Conclusions

Cord blood leptin at term is increased by maternal diabetes independently of neonatal adiposity and is directly related to maternal hemoglobin A1c percent in offspring of diabetic and non-diabetic women. These data provide further evidence that infants born to mothers with near-optimal management of diabetes still show the effects of the condition and that the level of maternal glycemia has a major influence on leptin secretion. In contrast, PEDF concentration is unaffected by dysglycemia, but correlates with birth weight and leptin, suggesting a novel role(s) for this understudied cytokine in fetal growth control and placental function. Lastly, higher levels of cord blood HMWA were associated with increased infant growth and adiposity at 1 month, supporting a role for HMWA in the acquisition of fat mass during infancy.

Abbreviations

Con-O: 

Offspring of control-group mothers

DM: 

Diabetes mellitus

DM-O: 

Offspring of diabetic mothers

DXA: 

Dual energy x-ray absorptiometry

HbA1c: 

Hemoglobin A1c

HMWA: 

High molecular-weight adiponectin

PEDF: 

Pigment epithelium-derived factor

SSF: 

Sum of skinfolds

Declarations

Acknowledgements

We wish to thank study coordinators Mary Ayn Tullier, Justin Fowler, Olufolake Olufowote and Shelly Hopper; the Choctaw Nation of Oklahoma and the Chickasaw Nation; and our study participants and families. This study was supported by NIH Grants R01 DK089034-03 (S. Chernausek, PI) and P20 MD000528-05 (T. Lyons, Project PI); American Diabetes Association Grant 1-10-CT-09 (S. Chernausek, PI); the CMRI Metabolic Research Program; and Harold Hamm Diabetes Center.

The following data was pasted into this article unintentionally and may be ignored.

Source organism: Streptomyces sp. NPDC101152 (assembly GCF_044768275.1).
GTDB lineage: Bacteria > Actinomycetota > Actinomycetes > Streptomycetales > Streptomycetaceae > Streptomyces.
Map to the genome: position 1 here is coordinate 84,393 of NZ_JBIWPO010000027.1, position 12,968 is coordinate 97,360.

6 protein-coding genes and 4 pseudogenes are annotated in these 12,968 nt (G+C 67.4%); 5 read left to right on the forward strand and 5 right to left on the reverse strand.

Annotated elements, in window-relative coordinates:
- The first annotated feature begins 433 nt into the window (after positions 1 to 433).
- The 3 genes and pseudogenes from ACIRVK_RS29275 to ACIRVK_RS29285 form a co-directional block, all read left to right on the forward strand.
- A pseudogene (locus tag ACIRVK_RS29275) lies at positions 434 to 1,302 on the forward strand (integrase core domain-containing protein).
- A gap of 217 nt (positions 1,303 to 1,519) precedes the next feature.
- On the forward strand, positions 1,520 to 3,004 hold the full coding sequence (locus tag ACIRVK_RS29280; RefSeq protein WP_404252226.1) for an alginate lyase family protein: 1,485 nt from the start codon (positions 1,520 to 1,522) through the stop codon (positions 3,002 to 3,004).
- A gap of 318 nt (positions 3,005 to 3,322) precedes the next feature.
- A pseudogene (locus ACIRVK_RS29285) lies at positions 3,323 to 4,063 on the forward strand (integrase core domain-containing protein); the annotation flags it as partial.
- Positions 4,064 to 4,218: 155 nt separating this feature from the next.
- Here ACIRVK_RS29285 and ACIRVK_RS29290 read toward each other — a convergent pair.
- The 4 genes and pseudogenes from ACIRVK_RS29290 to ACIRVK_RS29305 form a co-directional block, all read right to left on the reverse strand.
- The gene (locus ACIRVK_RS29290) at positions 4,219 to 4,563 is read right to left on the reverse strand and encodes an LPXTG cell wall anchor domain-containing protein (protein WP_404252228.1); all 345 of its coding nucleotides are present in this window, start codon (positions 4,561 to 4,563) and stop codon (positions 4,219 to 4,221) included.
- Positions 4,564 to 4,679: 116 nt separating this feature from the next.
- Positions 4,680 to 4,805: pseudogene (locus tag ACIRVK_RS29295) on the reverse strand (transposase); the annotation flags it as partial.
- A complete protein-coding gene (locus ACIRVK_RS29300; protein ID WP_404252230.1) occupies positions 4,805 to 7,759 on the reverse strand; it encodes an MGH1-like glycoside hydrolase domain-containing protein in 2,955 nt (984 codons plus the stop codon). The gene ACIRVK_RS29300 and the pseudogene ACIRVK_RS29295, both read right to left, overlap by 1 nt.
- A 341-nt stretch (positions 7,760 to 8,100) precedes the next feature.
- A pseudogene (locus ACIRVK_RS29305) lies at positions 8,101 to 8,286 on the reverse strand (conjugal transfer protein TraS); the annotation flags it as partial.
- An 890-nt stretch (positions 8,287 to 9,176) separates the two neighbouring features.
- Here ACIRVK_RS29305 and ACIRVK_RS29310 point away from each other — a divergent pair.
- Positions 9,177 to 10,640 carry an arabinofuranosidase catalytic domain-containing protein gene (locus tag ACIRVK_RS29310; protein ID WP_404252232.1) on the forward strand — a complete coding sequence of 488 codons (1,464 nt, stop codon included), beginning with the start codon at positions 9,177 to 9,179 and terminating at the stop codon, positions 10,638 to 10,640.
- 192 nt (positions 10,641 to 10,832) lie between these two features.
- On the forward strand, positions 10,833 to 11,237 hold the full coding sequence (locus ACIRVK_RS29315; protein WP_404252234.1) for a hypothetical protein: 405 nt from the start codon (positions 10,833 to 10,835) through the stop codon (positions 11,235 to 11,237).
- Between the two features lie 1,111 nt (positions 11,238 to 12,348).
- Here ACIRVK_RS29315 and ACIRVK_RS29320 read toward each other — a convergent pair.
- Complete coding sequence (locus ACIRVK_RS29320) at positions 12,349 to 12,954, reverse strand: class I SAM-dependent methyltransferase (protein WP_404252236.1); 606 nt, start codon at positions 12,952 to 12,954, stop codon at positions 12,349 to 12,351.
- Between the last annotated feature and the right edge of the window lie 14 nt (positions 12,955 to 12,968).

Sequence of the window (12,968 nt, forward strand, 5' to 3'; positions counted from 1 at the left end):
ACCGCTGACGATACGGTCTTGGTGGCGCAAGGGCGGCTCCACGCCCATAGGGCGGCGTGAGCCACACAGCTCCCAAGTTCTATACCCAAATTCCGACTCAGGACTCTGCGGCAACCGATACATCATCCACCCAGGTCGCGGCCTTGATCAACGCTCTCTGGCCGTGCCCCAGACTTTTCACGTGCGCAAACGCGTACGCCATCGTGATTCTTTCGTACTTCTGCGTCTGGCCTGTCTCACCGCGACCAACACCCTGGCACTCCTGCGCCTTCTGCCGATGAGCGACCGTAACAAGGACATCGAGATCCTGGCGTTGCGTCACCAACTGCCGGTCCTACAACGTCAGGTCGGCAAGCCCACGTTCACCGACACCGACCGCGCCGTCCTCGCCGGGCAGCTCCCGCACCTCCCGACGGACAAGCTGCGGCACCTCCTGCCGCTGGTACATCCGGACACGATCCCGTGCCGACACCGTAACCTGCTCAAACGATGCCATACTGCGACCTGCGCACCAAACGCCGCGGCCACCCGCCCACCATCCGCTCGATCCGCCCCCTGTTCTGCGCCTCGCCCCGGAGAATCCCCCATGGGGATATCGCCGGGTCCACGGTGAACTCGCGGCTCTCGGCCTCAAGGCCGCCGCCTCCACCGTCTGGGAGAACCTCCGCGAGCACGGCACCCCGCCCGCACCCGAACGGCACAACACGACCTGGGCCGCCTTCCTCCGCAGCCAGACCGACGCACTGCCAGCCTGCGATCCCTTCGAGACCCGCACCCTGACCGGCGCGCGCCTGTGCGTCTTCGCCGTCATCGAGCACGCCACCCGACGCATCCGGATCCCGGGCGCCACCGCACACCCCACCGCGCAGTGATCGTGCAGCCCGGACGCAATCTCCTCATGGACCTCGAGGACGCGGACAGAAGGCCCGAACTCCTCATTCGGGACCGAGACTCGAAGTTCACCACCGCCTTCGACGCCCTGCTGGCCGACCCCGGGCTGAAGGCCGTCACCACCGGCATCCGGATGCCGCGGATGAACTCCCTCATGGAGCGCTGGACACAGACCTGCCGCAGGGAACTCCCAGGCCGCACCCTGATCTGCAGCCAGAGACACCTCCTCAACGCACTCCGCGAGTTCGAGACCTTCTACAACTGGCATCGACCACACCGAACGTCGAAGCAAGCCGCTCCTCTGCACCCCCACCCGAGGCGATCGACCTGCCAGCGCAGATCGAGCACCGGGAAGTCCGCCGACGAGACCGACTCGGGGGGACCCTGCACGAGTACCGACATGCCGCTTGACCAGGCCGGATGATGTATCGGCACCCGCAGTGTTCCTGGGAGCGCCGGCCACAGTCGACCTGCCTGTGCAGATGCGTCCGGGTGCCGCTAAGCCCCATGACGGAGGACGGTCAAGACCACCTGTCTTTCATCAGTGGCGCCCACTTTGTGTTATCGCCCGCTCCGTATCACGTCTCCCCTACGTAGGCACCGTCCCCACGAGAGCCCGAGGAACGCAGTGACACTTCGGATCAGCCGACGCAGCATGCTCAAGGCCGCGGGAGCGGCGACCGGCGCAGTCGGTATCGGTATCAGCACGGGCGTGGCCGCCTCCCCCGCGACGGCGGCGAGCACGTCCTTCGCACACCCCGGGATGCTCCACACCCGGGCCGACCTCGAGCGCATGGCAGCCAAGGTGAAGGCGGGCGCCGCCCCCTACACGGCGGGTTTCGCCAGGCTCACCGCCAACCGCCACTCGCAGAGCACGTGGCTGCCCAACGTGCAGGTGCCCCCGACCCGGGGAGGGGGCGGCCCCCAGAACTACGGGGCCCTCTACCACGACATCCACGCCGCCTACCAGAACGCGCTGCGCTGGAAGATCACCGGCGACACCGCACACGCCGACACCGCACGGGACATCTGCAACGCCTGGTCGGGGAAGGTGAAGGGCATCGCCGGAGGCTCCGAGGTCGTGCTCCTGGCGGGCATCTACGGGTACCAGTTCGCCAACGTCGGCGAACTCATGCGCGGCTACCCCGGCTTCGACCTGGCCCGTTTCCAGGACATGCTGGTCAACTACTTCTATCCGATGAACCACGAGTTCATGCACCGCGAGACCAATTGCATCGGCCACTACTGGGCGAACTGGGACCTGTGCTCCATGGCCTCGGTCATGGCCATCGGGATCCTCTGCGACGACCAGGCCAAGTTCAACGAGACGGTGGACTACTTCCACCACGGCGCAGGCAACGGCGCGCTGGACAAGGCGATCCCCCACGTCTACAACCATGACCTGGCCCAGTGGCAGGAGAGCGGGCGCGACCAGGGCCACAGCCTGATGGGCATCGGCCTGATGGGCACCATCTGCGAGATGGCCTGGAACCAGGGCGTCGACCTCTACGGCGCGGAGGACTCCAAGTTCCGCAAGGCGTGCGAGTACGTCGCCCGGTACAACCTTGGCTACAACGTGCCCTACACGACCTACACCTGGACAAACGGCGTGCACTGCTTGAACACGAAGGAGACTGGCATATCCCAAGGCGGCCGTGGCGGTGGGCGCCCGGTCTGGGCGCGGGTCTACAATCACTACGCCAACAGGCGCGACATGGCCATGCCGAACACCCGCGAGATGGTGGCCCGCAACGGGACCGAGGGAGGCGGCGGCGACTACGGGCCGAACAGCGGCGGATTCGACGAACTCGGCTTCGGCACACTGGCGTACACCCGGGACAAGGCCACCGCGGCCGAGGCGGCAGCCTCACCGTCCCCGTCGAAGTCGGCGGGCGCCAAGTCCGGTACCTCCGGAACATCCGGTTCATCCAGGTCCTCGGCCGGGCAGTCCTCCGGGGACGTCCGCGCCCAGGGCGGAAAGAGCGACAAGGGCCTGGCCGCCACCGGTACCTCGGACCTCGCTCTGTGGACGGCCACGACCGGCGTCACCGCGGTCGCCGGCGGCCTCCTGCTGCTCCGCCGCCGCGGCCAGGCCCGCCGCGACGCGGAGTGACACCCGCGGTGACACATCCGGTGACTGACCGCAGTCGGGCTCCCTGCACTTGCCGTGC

Authors’ Affiliations

(1)
Department of Pediatrics CMRI Metabolic Research Program, University of Oklahoma Health Sciences Center
(2)
Section of Endocrinology and Diabetes, Department of Internal Medicine, University of Oklahoma Health Sciences Center
(3)
Harold Hamm Diabetes Center, University of Oklahoma Health Sciences Center
(4)
Centre for Experimental Medicine, Queen’s University Belfast

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Copyright

© Teague et al. 2015

This is an Open Access article distributed under the terms of the Creative Commons Attribution License (http://creativecommons.org/licenses/by/4.0), which permits unrestricted use, distribution, and reproduction in any medium, provided the original work is properly credited. The Creative Commons Public Domain Dedication waiver (http://creativecommons.org/publicdomain/zero/1.0/) applies to the data made available in this article, unless otherwise stated.